Monoamine transmission: mechanisms, microcircuits and movement
The neurotransmitter dopamine in the brain is critical to how we choose our everyday actions, by signaling our motivations and selecting appropriate movements. When dopamine function is disrupted, a range of psychomotor disorders can result that include addiction disorders and Parkinson’s disease.
Our work explores how dopamine function is governed and dysregulated through study of dopamine transmission in real-time.
In a range of parallel and intersecting projects, we are exploring:
- Mechanisms on dopamine axons that govern dopamine output
- Circuits that govern dopamine transmission
- Dysregulation in dopamine and related neuromodulators in Parkinson’s disease
- How drugs of addiction modify dopamine signals
- Circuits that control behaviour
Please get in touch if you’d like to join the lab, and see current recruitment opportunities below.
Cragg Group Announcements
**We are recruiting!**
Interested in joining us? Please see our current advert for Post-doctoral Research Scientists to join our international ASAP-funded collaboration. Application closing date is midday on September 27th 2022. See job link for more information and how to apply.
September 2022 - Welcome to new lab members Qinbo Qiao, Ana Sousa and Elliot Yates!
September 2022 - Welcome to Oxford to all of ASAP Team Cragg for our first annual in-person conference!
May 2022 - We are delighted to begin our new Wellcome Trust-funded collaboration with Profs Richard Wade-Martins, Peter Magill, Birgit Liss and Josef Kittler
April 2022 - Welcome to new lab member Daniel Rial!
February 2022 - Welcome to our new ASAP Project Manager Claudia Mendes!
January 2022 - Welcome to new lab member Ross McLeod!
November 2021 - We are delighted to begin our new major international research project supported by Aligning Science Across Parkinson's (ASAP) with Mark Howe (Boston University), Dinos Meletis (Karolinska Institutet), Richard Wade-Martins (Oxford) and Peter Magill (Oxford)
October 2021 - Welcome to new lab members Callum Sumpter, Bethan O'Connor, Shinil Raina, and returning members Lucille Duquenoy and Jess Livesey!
Please read our pledge to support inclusivity, diversity and equality here.
Cragg Group News
11 January 2023
Congratulations are in order for the winners Katherine Brimblecombe and Anna Kordala, and also to Jéssica Luiz and Andia Redpath who were highly commended for their outreach and public engagement work.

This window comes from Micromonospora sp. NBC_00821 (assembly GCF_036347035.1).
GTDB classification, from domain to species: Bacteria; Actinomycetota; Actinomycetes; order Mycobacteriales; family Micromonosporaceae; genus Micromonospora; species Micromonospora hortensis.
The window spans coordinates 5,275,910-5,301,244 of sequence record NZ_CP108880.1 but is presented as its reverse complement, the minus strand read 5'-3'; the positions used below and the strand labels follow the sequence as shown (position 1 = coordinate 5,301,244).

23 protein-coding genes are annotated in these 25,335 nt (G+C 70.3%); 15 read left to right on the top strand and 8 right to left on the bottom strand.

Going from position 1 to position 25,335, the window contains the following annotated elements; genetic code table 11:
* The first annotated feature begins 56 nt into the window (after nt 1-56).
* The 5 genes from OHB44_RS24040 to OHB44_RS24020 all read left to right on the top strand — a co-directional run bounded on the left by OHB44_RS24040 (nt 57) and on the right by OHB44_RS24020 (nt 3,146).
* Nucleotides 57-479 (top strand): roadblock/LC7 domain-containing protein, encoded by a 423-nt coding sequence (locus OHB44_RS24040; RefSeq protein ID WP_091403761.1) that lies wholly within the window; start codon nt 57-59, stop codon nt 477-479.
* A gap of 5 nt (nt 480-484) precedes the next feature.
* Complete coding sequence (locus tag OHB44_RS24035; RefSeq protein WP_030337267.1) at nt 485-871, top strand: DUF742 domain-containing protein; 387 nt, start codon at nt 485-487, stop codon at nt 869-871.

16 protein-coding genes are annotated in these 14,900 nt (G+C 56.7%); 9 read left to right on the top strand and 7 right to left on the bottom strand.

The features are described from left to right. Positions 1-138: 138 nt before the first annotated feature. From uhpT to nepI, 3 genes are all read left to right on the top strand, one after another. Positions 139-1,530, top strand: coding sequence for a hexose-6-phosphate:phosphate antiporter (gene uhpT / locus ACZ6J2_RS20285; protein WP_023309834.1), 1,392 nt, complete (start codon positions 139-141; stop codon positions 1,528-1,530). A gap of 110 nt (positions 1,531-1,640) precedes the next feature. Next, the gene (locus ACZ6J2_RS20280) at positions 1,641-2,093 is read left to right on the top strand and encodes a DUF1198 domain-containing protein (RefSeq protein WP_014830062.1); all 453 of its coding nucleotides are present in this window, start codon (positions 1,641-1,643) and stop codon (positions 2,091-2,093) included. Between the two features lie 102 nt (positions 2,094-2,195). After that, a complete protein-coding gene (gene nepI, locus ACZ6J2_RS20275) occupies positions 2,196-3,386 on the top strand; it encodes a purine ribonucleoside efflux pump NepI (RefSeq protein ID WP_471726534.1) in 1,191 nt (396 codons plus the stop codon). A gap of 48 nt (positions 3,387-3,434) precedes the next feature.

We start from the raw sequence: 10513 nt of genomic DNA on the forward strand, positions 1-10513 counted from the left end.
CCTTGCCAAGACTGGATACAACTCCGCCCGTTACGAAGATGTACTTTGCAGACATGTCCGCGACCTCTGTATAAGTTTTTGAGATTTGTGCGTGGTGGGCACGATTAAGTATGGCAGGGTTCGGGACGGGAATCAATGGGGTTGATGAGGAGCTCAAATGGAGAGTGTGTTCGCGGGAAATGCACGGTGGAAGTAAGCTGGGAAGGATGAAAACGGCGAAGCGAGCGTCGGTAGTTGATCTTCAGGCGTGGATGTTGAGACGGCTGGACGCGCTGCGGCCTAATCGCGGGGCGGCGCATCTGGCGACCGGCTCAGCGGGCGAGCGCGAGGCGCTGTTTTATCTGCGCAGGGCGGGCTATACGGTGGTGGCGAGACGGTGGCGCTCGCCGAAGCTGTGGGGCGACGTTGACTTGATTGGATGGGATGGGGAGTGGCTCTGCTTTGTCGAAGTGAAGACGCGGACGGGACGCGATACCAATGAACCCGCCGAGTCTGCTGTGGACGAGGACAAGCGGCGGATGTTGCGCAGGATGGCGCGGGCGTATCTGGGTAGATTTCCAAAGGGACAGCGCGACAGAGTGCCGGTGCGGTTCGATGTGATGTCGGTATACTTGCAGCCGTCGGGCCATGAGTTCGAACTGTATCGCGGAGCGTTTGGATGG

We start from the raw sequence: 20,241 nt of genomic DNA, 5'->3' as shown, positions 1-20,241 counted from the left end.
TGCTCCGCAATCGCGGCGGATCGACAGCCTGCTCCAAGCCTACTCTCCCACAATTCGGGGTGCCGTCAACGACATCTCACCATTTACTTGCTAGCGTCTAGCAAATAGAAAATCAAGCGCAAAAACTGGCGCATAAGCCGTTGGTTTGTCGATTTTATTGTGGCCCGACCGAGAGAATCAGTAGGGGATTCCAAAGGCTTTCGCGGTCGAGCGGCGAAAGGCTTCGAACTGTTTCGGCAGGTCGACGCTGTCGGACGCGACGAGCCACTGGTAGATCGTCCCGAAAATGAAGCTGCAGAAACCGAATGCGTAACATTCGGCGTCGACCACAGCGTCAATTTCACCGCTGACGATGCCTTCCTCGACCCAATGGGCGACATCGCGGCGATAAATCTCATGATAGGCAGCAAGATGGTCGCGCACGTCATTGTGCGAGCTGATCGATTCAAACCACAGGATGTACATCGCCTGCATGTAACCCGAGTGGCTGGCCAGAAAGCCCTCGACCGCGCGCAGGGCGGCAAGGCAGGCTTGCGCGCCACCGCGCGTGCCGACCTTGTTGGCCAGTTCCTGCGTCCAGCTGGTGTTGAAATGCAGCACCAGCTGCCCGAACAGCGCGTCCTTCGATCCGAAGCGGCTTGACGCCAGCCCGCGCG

11 November 2022
"A Year of Progress" was held in the Sherrington Library on Wednesday 9 November 2022.
29 April 2022
A collaborative research team led by the Oxford Parkinson’s Disease Centre (OPDC) has been awarded a £3.8 million Wellcome Trust Collaborative Award to study the function of calcium in dopamine neurons, and how this is plays a role in Parkinson’s. Their research will help explain how and why dopamine neurons are vulnerable in the disease and look at how they may be preserved.
Dopamine Club is an informal, lab meeting-style forum that brings dopamine researchers together from across the University to exchange and discuss our different perspectives on dopamine.
Dopamine Club was founded in 2014 to bring together dopamine researchers within the University and promote interactions towards the common goal of understanding dopamine function.
Anyone is welcome to attend, organise and participate in Dopamine Club meetings and we'd like it to be as interactive as possible so if you want to be involved please get in touch (firstname.lastname@example.org, or any of the other contributing groups).
Meetings are held termly, usually on Monday of 8th week, in DPAG. Meetings are chaired by different labs on a rotating basis.
Book Chapters and Other Articles
|Handbook of Basal Ganglia Structure and Function, 2nd Edition|
|Compendium of in Vivo Monitoring in Real-Time Molecular Neuroscience: Fundamentals and Applications v. 1|
Coincidence of cholinergic pauses, dopaminergic activation and depolarisation of spiny projection neurons drives synaptic plasticity in the striatum
Reynolds JNJ. et al, (2022), Nature Communications, 13
Subthalamic nucleus exclusively evokes dopamine release in the tail of the striatum.
Todd KL. et al, (2022), J Neurochem, 162, 417 - 429
Dopamine neuron morphology and output are differentially controlled by mTORC1 and mTORC2.
Kosillo P. et al, (2022), Elife, 11
Dopamine Release in Nucleus Accumbens Is under Tonic Inhibition by Adenosine A1 Receptors Regulated by Astrocytic ENT1 and Dysregulated by Ethanol.
Roberts BM. et al, (2022), J Neurosci, 42, 1738 - 1751